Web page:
One thing you never hear is, “I can’t wait to pay my taxes.” For those in the cannabis industry, it seems like you’re taxed to the hilt. Yet here we are, on the cusp of another tax season. The feds still consider cannabis illicit, but they are happy to take taxes from the industry — to the tune of $2.8 billion in federal taxes in 2018 alone — in figures estimated by New Frontier Data.
So between all the regulatory hoopla, from operational regulations to licensing fees to excise taxes to the lack of banking access, cannabis businesses already have an overwhelming list of tasks to execute to operate daily. Let’s cut through the clutter.
First and foremost, become familiar with IRS Code 280E. That’s one primary source of the cannabis business tax headache. Cannabis companies are required to pay tax on gross income, and that can be as high as 70 percent in some cases. The workaround? You can only deduct expenses directly related to generating a profit. Those are COGS (Cost of Goods Sold), and they are your golden ticket to authorized deductions. We’ll look at those in a bit.
In summary, IRS Code 280E was created in 1982, during the Reagan’s administration’s “war on drugs,” when a convicted cocaine trafficker boldly used federal tax laws to justify deductions on standard business expenses related to his drug enterprise.
280E prohibits companies from deducting business expenses for any gross income associated with the trafficking of Schedule I and II substances per the Controlled Substances Act. Because the feds still consider cannabis part of the Controlled Substances Act, the stipulations outlined in 280E still apply. That means state-regulated and compliant cannabis businesses are penalized through strict limitations on tax deductions. Funny enough, the feds always take your taxes, even if they deem the industry illegal.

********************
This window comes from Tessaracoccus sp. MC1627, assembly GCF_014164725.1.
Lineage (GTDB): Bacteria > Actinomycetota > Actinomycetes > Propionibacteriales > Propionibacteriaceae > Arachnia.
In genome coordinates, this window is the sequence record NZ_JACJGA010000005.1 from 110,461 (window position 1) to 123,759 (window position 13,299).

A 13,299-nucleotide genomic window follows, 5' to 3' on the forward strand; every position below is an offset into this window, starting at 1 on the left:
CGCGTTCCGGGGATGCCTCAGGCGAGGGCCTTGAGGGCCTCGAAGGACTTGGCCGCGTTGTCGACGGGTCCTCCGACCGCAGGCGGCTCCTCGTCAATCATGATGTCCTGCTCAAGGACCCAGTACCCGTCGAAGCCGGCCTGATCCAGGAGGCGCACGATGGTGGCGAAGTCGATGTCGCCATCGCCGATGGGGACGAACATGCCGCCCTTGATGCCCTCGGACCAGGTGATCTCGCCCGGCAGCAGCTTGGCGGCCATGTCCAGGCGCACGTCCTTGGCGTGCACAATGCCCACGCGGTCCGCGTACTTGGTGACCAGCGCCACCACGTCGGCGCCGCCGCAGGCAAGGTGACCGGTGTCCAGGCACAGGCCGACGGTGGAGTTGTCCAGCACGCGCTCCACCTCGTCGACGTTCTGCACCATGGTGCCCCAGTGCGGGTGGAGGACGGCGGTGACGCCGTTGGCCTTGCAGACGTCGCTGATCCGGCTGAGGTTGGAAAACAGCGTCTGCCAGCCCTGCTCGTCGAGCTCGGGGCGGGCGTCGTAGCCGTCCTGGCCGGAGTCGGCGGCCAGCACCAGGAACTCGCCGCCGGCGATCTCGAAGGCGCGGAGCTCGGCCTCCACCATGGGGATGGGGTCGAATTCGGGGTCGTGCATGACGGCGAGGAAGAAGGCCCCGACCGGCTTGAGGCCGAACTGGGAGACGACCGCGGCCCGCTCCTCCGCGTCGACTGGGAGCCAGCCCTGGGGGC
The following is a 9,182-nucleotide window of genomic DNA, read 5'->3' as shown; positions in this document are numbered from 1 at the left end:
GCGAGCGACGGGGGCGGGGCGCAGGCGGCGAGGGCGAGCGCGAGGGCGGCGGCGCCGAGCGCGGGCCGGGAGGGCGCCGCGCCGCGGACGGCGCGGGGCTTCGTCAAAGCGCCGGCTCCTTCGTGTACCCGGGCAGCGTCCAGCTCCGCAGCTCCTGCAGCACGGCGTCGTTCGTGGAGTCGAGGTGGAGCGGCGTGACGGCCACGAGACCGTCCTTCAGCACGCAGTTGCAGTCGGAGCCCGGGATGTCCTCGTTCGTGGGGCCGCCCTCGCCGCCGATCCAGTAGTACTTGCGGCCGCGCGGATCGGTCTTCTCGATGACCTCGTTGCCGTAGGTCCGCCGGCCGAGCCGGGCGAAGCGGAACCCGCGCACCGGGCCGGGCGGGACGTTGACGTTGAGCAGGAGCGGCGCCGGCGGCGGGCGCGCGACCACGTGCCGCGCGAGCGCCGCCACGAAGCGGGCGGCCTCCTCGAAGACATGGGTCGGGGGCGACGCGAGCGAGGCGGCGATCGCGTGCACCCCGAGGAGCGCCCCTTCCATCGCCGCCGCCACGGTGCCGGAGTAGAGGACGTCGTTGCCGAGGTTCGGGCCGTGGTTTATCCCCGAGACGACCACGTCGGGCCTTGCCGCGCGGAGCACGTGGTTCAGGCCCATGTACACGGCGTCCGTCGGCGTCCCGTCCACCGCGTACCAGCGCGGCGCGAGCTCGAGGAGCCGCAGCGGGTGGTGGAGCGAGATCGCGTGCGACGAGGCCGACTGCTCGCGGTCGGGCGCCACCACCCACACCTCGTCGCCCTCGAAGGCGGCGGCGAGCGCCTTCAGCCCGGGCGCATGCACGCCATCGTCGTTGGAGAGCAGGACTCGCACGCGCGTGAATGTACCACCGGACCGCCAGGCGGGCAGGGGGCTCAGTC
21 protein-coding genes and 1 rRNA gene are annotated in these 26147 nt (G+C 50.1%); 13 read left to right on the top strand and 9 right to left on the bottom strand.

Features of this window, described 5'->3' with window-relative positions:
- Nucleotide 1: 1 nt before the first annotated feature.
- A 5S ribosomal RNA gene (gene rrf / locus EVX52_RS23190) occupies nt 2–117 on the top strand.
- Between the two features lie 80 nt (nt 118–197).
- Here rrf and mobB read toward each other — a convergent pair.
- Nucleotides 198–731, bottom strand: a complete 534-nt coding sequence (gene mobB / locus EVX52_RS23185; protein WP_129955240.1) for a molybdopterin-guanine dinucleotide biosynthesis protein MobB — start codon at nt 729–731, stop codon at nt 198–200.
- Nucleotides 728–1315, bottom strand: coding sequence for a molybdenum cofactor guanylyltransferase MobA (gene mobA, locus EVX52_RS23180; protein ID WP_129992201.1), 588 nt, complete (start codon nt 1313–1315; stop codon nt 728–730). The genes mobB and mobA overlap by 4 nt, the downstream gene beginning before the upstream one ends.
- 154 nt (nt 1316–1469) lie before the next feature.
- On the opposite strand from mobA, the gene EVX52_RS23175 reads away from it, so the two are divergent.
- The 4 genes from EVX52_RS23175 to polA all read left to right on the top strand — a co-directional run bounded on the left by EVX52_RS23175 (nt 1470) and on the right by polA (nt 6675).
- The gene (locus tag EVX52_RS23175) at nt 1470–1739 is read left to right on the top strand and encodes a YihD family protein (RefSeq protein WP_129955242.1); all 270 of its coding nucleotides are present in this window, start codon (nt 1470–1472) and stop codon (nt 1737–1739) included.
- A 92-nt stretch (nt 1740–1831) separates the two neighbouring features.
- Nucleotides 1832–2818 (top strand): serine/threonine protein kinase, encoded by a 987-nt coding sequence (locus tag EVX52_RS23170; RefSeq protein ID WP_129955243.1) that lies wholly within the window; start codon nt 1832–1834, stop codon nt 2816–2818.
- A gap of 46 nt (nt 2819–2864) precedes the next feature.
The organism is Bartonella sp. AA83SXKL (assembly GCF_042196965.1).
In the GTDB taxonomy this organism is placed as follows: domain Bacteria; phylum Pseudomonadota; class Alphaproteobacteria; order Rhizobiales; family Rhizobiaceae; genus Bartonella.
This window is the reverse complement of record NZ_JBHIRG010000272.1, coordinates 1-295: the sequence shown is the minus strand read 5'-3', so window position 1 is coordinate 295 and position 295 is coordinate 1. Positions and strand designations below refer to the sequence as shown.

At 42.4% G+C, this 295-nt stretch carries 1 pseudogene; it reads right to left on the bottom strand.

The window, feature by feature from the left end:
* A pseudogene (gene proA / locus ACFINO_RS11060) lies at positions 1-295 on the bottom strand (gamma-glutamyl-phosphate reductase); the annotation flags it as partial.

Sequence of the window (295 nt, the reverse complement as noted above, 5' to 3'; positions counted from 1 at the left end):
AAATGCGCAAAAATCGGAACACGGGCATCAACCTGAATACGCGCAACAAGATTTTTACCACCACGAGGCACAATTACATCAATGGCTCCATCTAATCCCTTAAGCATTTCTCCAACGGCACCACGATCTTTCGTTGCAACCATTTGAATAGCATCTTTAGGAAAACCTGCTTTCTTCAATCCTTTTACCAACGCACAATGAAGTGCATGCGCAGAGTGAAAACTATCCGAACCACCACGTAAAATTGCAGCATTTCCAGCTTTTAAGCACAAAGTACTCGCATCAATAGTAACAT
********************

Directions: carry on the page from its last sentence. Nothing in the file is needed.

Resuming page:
Here are three essential tips to save your cannabis business money this tax season, and they’re all dependent on the other:
- Keep detailed records.
- Reduce your tax liability.
- Avoid audits.
1. Keep detailed records
Legitimate businesses have a paper trail, and that’s one thing that separates the black market from the legal cannabis industry. Keep detailed records. Use a software system (like Quickbooks) to track your income, expenses and assets. Then come tax-time, your accountant will be able to quickly identify if you’re eligible for additional tax deductions or steer you in the right direction for next year. Maintain your records throughout the year. Save receipts. Track where your cash is going. Having a solid paper trail and data integrity will be essential if you’re audited (more about that later).
2. Reduce your tax liability
Your tax liability is what you owe the feds once you’ve deducted everything allowable. For the cannabis industry, there’s one golden area to help reduce what you will owe, and it was mentioned earlier. We’re talking COGS. You can calculate COGS, and the deductions allowed by COGS, throughout the year, and it’s in places you might not expect.
Did you know that you might be able to deduct part of your rent as COGS? It’s true. If you have a dispensary that uses 30 percent of the square footage as a lobby (not deductible) and uses 70 percent as the sales floor (deductible), you can calculate a monthly deduction for the areas directly associated with cannabis business transactions. In other words, where sales happen, deductions happen.